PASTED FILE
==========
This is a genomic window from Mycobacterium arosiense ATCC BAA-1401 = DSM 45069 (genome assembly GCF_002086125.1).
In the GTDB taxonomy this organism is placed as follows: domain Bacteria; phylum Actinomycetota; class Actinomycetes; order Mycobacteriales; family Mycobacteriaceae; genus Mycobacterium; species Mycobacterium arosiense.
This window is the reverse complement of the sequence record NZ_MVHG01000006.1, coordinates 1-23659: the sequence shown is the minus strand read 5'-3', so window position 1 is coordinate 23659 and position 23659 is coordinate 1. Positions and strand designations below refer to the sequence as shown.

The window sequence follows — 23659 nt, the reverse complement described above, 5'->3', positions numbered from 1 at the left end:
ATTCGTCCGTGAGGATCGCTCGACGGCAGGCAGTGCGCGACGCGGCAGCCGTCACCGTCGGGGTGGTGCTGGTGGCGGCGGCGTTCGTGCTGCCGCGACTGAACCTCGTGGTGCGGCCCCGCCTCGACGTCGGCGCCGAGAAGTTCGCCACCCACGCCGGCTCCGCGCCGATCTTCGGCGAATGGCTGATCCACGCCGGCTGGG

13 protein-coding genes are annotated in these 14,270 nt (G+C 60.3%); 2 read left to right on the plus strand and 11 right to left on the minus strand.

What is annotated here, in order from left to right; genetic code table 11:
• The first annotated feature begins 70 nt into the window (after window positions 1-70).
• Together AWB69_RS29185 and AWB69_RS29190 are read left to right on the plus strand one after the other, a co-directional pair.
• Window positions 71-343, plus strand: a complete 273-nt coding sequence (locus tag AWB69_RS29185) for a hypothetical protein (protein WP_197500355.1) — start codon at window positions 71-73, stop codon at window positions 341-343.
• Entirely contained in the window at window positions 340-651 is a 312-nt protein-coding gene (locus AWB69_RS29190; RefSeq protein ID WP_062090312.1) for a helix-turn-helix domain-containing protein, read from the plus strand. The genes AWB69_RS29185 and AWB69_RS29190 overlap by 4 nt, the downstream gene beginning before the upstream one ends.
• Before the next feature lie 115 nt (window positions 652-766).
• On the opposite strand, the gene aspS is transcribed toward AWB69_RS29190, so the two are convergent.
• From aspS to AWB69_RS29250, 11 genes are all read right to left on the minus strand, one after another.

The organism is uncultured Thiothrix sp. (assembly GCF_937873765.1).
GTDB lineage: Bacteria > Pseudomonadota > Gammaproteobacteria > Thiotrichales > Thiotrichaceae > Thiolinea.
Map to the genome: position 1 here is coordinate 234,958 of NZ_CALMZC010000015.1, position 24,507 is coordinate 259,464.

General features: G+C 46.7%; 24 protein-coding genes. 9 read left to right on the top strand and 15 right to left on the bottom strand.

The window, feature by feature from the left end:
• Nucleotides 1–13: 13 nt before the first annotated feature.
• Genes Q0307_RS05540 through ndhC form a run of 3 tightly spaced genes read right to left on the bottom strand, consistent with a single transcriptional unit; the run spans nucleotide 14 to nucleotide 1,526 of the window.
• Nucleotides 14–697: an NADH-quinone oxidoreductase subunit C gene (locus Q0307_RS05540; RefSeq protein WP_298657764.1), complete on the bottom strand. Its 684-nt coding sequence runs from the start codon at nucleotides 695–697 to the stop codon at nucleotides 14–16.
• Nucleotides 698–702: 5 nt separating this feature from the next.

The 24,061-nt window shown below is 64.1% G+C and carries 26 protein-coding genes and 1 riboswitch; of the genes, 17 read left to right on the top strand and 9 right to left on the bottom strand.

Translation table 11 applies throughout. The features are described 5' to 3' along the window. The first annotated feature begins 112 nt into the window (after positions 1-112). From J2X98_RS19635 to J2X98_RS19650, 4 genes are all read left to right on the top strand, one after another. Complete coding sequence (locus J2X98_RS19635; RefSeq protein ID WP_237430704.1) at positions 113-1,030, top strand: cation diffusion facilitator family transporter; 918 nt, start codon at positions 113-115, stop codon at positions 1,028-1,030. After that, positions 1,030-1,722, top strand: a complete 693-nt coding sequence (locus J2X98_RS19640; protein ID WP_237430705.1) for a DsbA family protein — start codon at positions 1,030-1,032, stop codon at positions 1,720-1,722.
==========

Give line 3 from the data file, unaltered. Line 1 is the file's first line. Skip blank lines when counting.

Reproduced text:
This window is the reverse complement of the sequence record NZ_MVHG01000006.1, coordinates 1-23659: the sequence shown is the minus strand read 5'-3', so window position 1 is coordinate 23659 and position 23659 is coordinate 1. Positions and strand designations below refer to the sequence as shown.